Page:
The Highway 237 Bikeway project is adjacent to the city’s wastewater treatment plant. The Bay is visible a couple hundred yards father to the north. On a newly cut section of the bike path, a 20-feet-wide swath of dirt-pack at the moment, a compost sock, about 10 inches in diameter and full of compost resembling a thick snake, curves off into the distance. A few feet below the lip of the bike path on the roughly two-to-one-angled short slope, the full sock, its shell made of biodegradable material and tacked to the slope with untreated fir stakes spaced roughly two feet apart, is working perfectly. Soil on the uphill side bunches up against the tube of compost, showing how the sock stabilizes the slope by conforming to it and prevents sediment from pouring down. The slope of the trail will be protected with a seeded compost blanket (see sidebar for compost spec). The compost solution is cost-competitive with silt fence and hydroseeding and could be used in all future projects that involve this type of construction mitigation.

Compost Supplies

Zanker’s Z-Best Composting facility is located in Gilroy, about 30 miles south of San Jose. Allied’s Newby Island composting site is in Milpitas, about 8 miles from San Jose. Z-Best processes 500 tons/day of green waste and 350 tons of food waste/day, says Alex Sharpe, Zanker’s compost marketing manager. In 2011, Zanker distributed about 120,000 tons of compost made from about 175,000 tons of green waste. Sharpe estimates that Zanker has made about 5,000 yards of special engineered soil mix for storm water applications in the last three years. Z-best makes the custom blends by mixing a sandy loam soil with its green waste compost to meet requested specs.
Glenn Bohling, marketing manager for the Newby Island composting facility, also says compost demand is on the rise, and that engineered soil mixes will be an increasing component of Newby Island’s compost products. The facility is averaging a 25 percent increase in sales annually, he says, which is spurred by an increase in demand for compost as an erosion control and weed mitigation agent. Indicative of the growing market, Newby Island develops different compost products for different uses, explains Bohling: a one-eighth-inch-plus fine silt used primarily for storm water bioswales, a one-quarter-inch-minus variety that has a tendency to resist compaction and is used as a topdressing for golf courses and city parks, and a three-eighths-inch-minus variety that is used as a soil amendment for its benefit to soil structure.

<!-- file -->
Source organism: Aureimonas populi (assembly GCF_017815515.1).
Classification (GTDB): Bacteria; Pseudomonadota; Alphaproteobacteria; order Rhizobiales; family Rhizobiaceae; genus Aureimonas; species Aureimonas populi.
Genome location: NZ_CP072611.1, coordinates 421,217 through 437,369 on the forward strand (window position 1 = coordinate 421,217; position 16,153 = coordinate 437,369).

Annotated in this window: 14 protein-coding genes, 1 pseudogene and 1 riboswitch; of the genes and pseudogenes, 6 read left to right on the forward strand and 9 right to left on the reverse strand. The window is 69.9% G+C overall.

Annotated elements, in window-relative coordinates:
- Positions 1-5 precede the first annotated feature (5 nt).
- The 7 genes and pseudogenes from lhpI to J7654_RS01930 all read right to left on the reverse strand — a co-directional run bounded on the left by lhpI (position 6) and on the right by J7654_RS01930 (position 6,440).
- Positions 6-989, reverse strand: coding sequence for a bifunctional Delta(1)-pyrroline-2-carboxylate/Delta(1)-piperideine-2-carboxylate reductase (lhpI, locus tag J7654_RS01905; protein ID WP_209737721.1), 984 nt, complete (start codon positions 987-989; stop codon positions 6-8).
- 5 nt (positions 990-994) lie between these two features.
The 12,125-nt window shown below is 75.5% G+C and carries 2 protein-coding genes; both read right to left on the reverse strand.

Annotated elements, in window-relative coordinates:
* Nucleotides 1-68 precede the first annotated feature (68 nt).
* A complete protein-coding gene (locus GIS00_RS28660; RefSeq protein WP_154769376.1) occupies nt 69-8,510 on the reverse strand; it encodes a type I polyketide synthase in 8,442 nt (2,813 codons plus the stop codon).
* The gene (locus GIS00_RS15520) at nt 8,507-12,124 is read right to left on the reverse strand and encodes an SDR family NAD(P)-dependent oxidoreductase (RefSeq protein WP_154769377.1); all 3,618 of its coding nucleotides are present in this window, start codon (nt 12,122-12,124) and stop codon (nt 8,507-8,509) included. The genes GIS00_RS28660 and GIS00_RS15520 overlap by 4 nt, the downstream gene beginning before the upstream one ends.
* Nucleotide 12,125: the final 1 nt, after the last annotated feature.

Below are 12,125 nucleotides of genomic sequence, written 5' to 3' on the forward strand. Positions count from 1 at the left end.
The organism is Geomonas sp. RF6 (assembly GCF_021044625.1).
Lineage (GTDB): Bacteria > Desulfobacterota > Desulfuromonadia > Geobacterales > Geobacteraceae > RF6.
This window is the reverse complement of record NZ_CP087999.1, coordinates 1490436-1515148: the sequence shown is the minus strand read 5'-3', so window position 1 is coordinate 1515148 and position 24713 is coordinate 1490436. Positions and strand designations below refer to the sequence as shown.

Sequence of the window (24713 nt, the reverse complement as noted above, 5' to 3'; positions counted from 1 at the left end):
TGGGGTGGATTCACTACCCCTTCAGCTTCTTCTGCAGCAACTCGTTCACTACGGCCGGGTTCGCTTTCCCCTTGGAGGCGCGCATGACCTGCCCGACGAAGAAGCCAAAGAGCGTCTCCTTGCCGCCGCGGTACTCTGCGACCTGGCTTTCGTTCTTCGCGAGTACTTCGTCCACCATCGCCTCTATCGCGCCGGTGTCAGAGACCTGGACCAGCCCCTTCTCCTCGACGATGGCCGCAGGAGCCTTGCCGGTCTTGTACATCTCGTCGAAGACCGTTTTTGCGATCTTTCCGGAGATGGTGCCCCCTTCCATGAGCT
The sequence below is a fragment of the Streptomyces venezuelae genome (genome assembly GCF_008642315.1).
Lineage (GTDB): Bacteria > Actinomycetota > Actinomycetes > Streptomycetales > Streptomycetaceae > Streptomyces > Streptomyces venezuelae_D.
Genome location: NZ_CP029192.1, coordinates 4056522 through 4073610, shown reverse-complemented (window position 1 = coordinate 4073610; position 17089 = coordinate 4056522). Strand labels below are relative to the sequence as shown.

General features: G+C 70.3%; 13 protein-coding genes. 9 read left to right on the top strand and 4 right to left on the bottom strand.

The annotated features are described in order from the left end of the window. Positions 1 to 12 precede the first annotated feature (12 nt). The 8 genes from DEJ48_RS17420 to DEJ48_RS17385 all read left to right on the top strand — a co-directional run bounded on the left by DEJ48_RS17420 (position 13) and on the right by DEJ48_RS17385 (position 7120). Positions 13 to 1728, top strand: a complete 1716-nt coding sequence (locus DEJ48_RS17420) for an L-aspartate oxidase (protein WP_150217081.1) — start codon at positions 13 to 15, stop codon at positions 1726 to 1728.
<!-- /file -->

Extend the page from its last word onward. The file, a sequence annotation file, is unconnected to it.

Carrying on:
Part of San Jose’s outreach is to promote compost use regionally. The project team explains to audiences throughout the Bay Area that all of the landscapes that feed into this watershed system support the same goals of clean water, healthy plants and erosion and flood protection. “As we impact projects throughout the region, we are meeting mutual goals of waste diversion, storm water management and enhanced ecosystem services,” concludes Young.
Paul Hagey is a freelance writer based in Oakland, California.